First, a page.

Editor’s Notes: This post will mostly help those who are running their website on Ubuntu Linux Server. It is interesting nevertheless and gives insight into the reality behind managing the server.
During the last two weeks my database has been crashing constantly at almost the same time during the day, daily. I ignored it at first and thought it to be a short-term problem, but then it never went away. In fact, with time it became a huge problem and crashed my database multiple times during the day, for me, it became a battle to keep the server alive and kicking.
When I asked for help on forums, some calmed that my database is corrupt, some said that my apache configuration is not correct, and so on. But after looking over and over again at all configurations, there seemed to be no problem at all. “So what the hell is taking down my server daily at almost the exact same time during the day”, I ask my hosting provider(SliceHost) team during a live chat. I share a few lines of my Apache error log just before my sever went down and guess what I hear back from them, “This pattern in the error log seems like a Brute Force Attack to me”.
Here is what my error log showed(it can be found at var/log/apache2/).
BRUTE FORCE ATTACK
“Brute Force Attack”, I shout at the top of my voice. “Brute Force Attack”, I shout again. Ofcourse I know what Brute Force Attack is, but the name itself is so scary let alone knowing the meaning. For those who don’t know what Brute Force Attack is, check out Wikipedia. It turns out some guy(or gal) was trying to hack my password through Brute Force Attack method and failed for one month two weeks straight, what a loser. ”Patience, Patience…..”, tells my heart, but my mind is all jammed up since this is the first time someone has attacked my server.
The Slicehost team were great enough to help me out before pointing me over to their forums where they calmed that I could be helped by a more larger community, but could I ever wait? NO, I couldn’t.
So I went ahead and googled the hell out of Google, but alas all results were occupied by SEO whores and I couldn’t find the solution to my actual problem. Most results were forum postings where other users were having the same problem and had no replies yet, Google being clueless indexed them all.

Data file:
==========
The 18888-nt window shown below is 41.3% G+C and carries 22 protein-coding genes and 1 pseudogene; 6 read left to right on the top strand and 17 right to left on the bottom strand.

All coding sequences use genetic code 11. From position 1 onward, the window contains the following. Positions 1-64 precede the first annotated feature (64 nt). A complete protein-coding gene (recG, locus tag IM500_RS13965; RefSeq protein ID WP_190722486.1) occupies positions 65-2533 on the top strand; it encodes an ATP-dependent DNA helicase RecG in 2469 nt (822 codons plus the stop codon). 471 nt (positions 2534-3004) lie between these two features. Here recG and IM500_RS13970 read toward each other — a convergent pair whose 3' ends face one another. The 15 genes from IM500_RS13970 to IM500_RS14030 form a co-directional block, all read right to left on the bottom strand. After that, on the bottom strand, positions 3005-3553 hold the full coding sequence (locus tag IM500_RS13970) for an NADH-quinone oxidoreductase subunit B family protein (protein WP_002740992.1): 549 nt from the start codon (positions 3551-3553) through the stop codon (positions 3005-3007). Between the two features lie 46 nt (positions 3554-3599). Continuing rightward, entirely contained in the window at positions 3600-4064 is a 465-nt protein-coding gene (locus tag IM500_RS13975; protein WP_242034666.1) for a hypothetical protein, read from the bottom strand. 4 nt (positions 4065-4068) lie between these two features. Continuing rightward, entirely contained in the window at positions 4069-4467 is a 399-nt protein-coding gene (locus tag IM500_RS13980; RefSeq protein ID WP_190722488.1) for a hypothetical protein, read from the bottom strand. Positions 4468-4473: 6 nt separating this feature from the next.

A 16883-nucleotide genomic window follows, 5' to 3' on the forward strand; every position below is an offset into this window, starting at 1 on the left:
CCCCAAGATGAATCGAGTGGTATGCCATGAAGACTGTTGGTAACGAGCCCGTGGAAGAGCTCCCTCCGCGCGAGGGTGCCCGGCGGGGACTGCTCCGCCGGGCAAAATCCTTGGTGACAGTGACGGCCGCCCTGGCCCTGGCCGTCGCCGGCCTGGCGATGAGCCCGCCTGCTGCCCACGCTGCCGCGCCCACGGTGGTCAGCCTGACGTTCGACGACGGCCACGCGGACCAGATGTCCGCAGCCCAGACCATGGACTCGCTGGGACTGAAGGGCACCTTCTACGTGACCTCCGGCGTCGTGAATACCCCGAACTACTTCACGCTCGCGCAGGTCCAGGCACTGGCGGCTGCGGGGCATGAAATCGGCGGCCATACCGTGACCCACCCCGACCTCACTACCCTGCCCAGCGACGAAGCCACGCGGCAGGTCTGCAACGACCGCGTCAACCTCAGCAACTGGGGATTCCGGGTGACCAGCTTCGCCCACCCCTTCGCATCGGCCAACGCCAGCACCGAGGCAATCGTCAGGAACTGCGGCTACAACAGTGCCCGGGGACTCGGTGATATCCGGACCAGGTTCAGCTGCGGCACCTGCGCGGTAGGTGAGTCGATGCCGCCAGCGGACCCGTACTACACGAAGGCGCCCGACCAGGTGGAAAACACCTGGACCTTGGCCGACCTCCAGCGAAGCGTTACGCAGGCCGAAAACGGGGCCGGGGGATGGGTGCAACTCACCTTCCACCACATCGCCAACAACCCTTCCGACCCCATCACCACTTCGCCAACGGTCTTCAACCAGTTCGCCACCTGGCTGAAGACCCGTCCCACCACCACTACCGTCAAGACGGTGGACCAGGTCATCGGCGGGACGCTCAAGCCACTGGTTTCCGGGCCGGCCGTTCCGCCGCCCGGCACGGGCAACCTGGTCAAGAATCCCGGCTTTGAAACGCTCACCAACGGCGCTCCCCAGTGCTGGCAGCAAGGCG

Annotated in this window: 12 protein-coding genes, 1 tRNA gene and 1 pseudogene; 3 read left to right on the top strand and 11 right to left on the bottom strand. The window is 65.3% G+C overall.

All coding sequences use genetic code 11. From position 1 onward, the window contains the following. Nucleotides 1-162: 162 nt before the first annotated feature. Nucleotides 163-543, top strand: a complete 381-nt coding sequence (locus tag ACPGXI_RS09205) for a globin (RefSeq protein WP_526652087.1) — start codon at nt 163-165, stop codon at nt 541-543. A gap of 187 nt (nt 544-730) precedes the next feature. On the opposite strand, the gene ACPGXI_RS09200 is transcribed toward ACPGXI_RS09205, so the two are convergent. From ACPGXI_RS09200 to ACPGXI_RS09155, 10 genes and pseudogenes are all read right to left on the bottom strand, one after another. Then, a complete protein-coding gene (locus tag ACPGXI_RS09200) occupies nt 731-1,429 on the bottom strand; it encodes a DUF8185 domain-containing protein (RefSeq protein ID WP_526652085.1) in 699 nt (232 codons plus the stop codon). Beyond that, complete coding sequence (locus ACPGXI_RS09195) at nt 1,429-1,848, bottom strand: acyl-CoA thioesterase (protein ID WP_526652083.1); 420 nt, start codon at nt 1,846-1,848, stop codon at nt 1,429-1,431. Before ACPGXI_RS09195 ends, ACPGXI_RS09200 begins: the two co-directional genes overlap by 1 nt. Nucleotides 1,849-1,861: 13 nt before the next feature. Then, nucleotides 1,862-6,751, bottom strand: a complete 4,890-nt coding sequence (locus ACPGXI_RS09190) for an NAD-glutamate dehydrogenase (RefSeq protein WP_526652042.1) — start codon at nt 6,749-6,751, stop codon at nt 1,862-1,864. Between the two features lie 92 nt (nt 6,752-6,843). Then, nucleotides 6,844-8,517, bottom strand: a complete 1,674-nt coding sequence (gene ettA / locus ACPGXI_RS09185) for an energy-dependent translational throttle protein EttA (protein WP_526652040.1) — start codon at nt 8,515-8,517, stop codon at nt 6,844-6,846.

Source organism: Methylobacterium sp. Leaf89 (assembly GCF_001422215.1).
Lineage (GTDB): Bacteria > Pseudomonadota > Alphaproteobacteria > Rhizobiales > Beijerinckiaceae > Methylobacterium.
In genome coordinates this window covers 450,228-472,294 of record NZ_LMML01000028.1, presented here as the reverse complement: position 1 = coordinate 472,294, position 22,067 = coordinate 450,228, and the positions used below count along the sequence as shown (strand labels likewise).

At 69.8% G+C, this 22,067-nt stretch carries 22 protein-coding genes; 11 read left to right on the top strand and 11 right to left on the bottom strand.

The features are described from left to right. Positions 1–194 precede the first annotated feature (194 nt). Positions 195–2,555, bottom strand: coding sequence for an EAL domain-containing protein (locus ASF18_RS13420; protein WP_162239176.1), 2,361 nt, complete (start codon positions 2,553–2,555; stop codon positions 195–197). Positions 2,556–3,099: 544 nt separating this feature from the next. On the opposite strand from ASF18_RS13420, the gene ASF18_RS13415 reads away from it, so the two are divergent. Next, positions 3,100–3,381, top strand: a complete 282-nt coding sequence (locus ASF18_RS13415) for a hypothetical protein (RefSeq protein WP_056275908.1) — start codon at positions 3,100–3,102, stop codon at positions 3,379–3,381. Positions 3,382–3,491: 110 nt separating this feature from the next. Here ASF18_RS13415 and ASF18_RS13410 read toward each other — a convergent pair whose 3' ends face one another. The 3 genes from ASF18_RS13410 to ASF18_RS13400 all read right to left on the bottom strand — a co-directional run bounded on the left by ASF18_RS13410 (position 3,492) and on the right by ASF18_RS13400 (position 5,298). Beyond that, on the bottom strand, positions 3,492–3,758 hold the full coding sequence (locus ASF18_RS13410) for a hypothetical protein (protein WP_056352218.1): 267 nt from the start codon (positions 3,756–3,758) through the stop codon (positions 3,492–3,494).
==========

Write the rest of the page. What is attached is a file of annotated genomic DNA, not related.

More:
But wait, the Slicehost team also recommended me to install fail2ban, how could I even forget it in the first place when I set up my server. So I went ahead, installed fail2ban, configured all settings and it was up in no time. This didn’t make me smile let alone being happy, since I wanted to do more.
By more, I meant blocking the IP address from where the brute force attack is originating. I found out that there are two methods to do that – One is through htaccess and other is blocking directly through iptables. I went ahead with the second method since it is more fruitful and easy-to-do.
But how easy? Different sites were pissing me off at different times during the day by mentioning different commands that needed to be entered at different times in terminal. What the hell? Finally, I found out the exact command that needed to be entered.
To block an IP address, enter the following command in your terminal:
iptables -I INPUT -s 22.214.171.124 -j DROP
To unblock an IP address, enter the following:
iptables -D INPUT -s 126.96.36.199 -j DROP
Where, 188.8.131.52 can be any IP address. For those who are new to linux server hosting, you can find the IP address in Apache error log file, but be warned, don’t block your own IP address, even by mistake.
To check whether an IP has been successfully blocked, type the following command:
In the below screenshot you can see three different addresses that I have blocked.
Thankfully for the last two days my database hasn’t gone down, but I sure learned a lot of lessons during this crazy rollercoaster ride.
1. Never ignore the slightest of the problem.
2. Nothing is impossible, all problems can be solved.
3. Backup, Backup, Backup. If you don’t have one, you are screwed.
4. Never trust the results shown by Google or any other search engine. In some cases most results on the front page are crap and you will have to actually dig deeper to find the solution.
5. Add extra layer of security to your server, it might take time but you won’t regret it.
If you want to share any opinion, please leave a comment. I would love to hear from my readers what they think. Enjoy!